The position of hitting coach was going to be an important addition for the Rockies heading into 2023. The team not only posted some franchise worst numbers in 2022 but continually struggled in many aspects of their offense under the previous tutelage of Dave Magadan. The Rockies did improve on their overall strikeout numbers, but that came at the cost of the loss of power and an overabundance of groundballs.
So, with the need to boost the offense and find a new voice to establish a new philosophy of hitting, the Rockies have turned to long-time former San Francisco Giants hitting coach Hensley ‘Bam Bam’ Meulens to crack the case of the missing offense.
Meulens spent seven years as the Giants' hitting coach, helping the team win three World Series titles within his first five years there. After serving as a bench coach from 2018-2019 with the Giants, Meulens was hired as the bench coach for the New York Mets in 2020 but then fired after the season. He most recently spent the 2022 season as an assistant hitting coach for the New York Yankees, a year in which Aaron Judge broke the single-season American League home run record. He has seen plenty of success and is obviously well-regarded and highly respected in baseball, but can he help the Rockies? Let’s take a look at the Giants to see if we can answer that question.
Press the Power Button
The immediate elephant in the room is that the Rockies don’t hit as many home runs as they once did. The 149 home runs they tagged in 2022 ranked as the second-fewest in a full 162-game season since 1993. The Rockies had just two players hit at least 20 home runs and failed to have a player hit 30 home runs in consecutive seasons for just the second time in team history. Meulens has a lot of work to do in that department and it will definitely be a challenge.
During his seven-year tenure with the Giants, their offenses weren’t exactly known for hitting home runs. The World Series champion 2010 Giants hit 162 home runs during the regular season, the team-high during Meulens’ hitting coach days. After that first season, the Giants never hit more than 136 in a season, achieving that mark in 2015. Their low marks came in the 2012 and 2013 seasons when they hit 103 and 107 home runs respectively.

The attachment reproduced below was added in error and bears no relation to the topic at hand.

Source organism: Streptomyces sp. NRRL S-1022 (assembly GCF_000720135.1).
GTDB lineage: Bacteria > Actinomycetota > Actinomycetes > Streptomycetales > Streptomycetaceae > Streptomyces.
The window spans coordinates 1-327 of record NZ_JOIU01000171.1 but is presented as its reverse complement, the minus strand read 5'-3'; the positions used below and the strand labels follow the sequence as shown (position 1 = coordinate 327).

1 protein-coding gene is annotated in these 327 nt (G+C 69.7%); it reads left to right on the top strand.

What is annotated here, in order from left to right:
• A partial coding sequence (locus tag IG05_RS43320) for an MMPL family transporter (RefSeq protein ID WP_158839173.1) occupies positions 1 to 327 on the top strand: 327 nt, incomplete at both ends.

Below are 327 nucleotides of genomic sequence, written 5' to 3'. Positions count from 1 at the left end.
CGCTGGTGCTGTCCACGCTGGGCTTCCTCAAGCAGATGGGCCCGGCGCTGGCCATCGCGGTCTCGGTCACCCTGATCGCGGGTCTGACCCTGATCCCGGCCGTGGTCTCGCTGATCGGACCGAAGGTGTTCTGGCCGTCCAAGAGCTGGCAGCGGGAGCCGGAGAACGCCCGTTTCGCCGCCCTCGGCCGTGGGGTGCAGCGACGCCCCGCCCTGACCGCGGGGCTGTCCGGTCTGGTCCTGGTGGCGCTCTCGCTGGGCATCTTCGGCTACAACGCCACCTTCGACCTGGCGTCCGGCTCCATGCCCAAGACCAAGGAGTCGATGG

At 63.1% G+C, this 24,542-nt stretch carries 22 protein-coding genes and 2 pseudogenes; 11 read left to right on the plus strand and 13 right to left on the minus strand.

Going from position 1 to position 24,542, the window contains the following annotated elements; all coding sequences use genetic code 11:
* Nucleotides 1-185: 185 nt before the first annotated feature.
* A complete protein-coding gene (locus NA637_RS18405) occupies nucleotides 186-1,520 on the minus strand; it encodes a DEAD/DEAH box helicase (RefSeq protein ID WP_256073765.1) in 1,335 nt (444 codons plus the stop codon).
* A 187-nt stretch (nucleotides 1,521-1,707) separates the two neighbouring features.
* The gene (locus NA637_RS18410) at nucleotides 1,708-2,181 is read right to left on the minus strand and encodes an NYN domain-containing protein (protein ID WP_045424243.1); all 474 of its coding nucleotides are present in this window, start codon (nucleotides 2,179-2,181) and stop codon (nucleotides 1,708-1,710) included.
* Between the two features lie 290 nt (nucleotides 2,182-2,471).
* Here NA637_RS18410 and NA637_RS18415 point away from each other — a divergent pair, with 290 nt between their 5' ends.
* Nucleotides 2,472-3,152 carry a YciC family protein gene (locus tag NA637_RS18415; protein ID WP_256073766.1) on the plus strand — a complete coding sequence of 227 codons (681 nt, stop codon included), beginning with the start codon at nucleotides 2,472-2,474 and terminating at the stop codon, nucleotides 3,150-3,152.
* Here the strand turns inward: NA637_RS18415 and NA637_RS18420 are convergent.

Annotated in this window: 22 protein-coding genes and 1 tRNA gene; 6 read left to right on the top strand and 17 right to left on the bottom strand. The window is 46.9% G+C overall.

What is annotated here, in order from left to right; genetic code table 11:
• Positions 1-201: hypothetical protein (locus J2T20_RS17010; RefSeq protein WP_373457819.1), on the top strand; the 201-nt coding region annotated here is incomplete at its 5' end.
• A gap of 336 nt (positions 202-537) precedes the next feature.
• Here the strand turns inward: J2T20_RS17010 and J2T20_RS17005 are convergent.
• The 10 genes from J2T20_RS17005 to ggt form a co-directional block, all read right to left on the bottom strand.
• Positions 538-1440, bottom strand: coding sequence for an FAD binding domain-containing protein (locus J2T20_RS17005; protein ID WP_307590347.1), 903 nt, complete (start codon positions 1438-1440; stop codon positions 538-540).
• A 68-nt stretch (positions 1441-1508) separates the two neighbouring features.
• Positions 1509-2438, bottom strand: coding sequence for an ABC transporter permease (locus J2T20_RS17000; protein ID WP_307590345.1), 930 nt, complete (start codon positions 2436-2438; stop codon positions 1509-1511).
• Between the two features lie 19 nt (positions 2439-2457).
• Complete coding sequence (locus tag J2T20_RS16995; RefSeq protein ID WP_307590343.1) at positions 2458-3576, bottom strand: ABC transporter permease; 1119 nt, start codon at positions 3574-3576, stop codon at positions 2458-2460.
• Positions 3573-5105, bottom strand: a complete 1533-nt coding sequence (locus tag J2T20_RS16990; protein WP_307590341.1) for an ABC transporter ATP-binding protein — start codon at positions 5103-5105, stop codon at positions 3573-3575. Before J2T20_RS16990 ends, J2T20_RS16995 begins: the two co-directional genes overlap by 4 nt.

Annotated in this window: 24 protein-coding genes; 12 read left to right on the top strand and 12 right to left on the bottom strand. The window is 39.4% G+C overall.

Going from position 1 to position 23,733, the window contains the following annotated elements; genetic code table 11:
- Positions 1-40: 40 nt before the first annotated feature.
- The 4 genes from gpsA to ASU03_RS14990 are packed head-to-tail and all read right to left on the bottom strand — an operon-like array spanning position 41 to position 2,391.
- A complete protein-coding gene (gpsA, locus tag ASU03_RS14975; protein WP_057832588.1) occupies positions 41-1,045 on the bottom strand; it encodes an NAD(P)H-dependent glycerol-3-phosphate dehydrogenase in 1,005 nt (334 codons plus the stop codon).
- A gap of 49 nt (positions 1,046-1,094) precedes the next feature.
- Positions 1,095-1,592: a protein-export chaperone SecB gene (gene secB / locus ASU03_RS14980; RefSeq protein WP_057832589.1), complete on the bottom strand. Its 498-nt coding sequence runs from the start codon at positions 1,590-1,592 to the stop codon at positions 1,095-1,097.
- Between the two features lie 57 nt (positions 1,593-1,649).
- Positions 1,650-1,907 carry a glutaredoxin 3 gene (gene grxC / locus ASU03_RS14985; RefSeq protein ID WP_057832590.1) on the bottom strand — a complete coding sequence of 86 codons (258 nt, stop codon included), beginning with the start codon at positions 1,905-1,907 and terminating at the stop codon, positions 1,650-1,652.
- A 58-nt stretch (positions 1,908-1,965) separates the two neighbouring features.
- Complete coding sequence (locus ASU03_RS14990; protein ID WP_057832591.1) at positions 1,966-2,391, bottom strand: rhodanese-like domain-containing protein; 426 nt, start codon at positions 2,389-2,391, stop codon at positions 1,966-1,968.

You may be like me looking at those stats and thinking “Oh great, still no power” and you might be right, but we may have to consider the way those rosters were constructed. Aside from a couple of heavy hitters in 2010 like Aubrey Huff, the Giants haven’t had many prolific power hitters during Meulens' time. Sure, Buster Posey was a great hitter, but home runs weren’t his defining feature. The same goes for Brandon Crawford, Brandon Belt, Hunter Pence, Pablo Sandoval, and any other player on their teams.
There is promise, however, in the fact that his teams have hit very well at Coors Field. From 2010-2017, the Giants batted .286/.339/.475 with 102 home runs at Coors Field which is encouraging. It’s also promising that they hit fairly well at all the division parks, which leads us to the next factor that Meulens has to figure out; hitting on the road.
The biggest challenge for the Rockies is that after 30 years they still haven’t figured out how to hit on the road. Over the past couple of seasons, the Rockies have become one of the worst teams on the road, struggling to hit home runs or even make quality contact. Any success they have at home is quickly negated by a one-win road trip.
Meulens time with the Giants saw those teams put up strong numbers on the road. In eight years, the Giants posted an OPS over .700 six times on the road, in comparison the Rockies haven’t posted an OPS over .700 since 2017. They also had a .255 AVG during those eight years, never hitting less than .244 under Meulens. They put the ball in play and have an impeccable ability to get on base.